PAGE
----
Couple loses $75,000 house deposit.
A Queensland couple had lost their $75,000 house deposit due to their finance not being ready at settlement.
On 20 October, the date of settlement, Westpac Bank was unable to settle and could not provide the required finance for the purchasers to complete the transaction. As a result, the deal lapsed and the sellers were entitled to the purchaser's entire $75,000 deposit under the contract.
The couples' pleas to the seller to extend completion for a week and then a day were rejected. Although the finance was sorted the following day after settlement, it was too late.
Unlike other states, Queensland has no grace period for completion.
The error of Westpac Bank placed the purchasers in an unnecessary situation of losing the property they dreamed to purchase, not to mention the emotional turmoil and distress in losing their life savings.
Although the bank later admitted to their error and subsequently reimbursed the purchasers, this situation could have been avoided by due diligence and the guidance of a conveyancer solicitor taking extra steps to ensure successful completion of the transaction.
Too often brokers/finance providers make assurances to the purchaser that finance will be sorted and simply refer to a pre-approval to be sufficient to proceed with the purchase. However, this is not enough and in proceeding with the purchase on such basis, the purchasers risk the possibility that finance may not be ready within the contractual timeframe to complete the transaction.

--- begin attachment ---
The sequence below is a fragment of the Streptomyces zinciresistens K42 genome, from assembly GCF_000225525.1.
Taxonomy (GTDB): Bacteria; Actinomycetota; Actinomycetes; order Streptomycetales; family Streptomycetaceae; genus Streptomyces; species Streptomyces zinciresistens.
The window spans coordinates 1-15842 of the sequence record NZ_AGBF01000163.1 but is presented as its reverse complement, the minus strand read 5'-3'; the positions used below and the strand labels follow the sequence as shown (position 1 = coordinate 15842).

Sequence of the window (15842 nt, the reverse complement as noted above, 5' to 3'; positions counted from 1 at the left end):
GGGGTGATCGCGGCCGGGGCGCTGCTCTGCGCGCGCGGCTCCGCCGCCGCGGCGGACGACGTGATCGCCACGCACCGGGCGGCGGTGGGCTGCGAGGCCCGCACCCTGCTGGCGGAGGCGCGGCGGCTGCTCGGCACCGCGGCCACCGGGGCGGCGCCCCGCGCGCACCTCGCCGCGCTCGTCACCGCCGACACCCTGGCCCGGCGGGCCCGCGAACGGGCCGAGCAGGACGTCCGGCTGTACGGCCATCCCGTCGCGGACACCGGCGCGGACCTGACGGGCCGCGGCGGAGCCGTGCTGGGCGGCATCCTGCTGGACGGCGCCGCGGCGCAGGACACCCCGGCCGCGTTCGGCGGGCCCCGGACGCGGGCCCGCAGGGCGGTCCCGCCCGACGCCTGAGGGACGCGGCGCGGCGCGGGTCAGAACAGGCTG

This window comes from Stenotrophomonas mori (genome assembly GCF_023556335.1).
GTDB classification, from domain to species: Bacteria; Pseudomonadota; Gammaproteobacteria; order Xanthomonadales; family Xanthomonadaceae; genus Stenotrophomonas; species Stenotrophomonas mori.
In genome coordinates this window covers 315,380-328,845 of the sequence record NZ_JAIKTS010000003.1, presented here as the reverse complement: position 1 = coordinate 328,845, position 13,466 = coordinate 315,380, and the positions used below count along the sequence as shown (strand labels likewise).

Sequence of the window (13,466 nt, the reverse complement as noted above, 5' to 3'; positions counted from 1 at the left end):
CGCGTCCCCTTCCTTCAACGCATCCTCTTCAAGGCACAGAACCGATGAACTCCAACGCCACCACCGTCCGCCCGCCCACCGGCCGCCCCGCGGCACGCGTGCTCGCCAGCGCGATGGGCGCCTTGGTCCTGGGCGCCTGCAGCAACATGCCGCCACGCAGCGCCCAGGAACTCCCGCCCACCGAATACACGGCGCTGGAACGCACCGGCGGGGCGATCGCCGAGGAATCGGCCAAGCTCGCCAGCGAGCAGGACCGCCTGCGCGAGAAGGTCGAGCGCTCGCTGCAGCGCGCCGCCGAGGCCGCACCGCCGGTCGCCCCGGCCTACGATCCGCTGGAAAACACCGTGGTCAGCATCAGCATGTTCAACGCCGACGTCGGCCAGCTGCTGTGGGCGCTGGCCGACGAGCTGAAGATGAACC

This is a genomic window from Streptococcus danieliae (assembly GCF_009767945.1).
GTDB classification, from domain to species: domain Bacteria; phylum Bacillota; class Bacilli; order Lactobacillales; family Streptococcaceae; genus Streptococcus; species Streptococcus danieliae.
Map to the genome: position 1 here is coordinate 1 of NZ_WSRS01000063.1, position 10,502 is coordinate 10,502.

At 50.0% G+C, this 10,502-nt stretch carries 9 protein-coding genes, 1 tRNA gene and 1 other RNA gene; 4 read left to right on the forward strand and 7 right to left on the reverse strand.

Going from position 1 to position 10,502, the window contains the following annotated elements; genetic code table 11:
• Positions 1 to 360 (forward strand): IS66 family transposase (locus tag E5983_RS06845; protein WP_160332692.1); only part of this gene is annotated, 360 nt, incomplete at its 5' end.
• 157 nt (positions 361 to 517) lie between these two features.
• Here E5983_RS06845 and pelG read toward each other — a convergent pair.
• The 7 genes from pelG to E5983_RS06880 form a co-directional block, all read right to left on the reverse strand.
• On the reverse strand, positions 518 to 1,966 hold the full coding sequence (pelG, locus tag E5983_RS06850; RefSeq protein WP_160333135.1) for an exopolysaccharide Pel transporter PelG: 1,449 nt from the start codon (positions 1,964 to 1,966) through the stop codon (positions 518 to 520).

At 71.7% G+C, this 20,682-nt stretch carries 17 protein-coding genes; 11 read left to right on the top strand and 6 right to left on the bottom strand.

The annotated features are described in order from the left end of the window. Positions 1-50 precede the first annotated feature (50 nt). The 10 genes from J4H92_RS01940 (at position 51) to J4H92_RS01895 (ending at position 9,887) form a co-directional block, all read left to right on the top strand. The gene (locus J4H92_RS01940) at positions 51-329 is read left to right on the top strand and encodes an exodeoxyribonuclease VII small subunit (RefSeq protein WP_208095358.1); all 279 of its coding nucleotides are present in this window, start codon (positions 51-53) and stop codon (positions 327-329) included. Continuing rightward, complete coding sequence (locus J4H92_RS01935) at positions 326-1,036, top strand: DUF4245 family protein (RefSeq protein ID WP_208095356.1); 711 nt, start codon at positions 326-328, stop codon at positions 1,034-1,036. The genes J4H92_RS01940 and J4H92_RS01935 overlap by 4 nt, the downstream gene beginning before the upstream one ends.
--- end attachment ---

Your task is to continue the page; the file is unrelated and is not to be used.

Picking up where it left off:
A property transaction can take place without a real estate agent and/or a finance provider, however, it would be unwise not to engage a solicitor conveyancer who is responsible for the contract (to draft, review, advise and negotiate) and conducts the entire conveyancing process from start to completion.
Here are four tips to consider when purchasing property (not legal advice):
Never sign a contract under pressure and/or by impulse. Real estate agents use sales tactics to pressure purchasers to commit to a purchase. Agents have no legal obligations to the purchaser and any representations from them cannot be relied upon unless recorded in the contract.
Do not sign anything until you have thoroughly gone through the contract, obtained independent legal advice/legal representation, and have organised the finance;
Engage a conveyancer solicitor that is independent of the agent and the vendor. Retain their services before dealing with an agent.
Exercise the cooling-off period to allow time to attend to required reports and organise finance. In Victoria and Queensland, ensure that the 'subject to finance' clause is not removed from the contract.
For more than a decade, the principal lawyer of Odtojan Bryl Lawyers has undertaken property conveyancing matters which includes Queensland properties. Odtojan Bryl Lawyers have provided dedicated legal services to promote and protect the interest of its clients.
Contact Odtojan Bryl Lawyers at email@example.com for services in property conveyancing: sale, purchase, transfer or leases (commercial or retail), mortgages, reverse mortgages, and credit laws.
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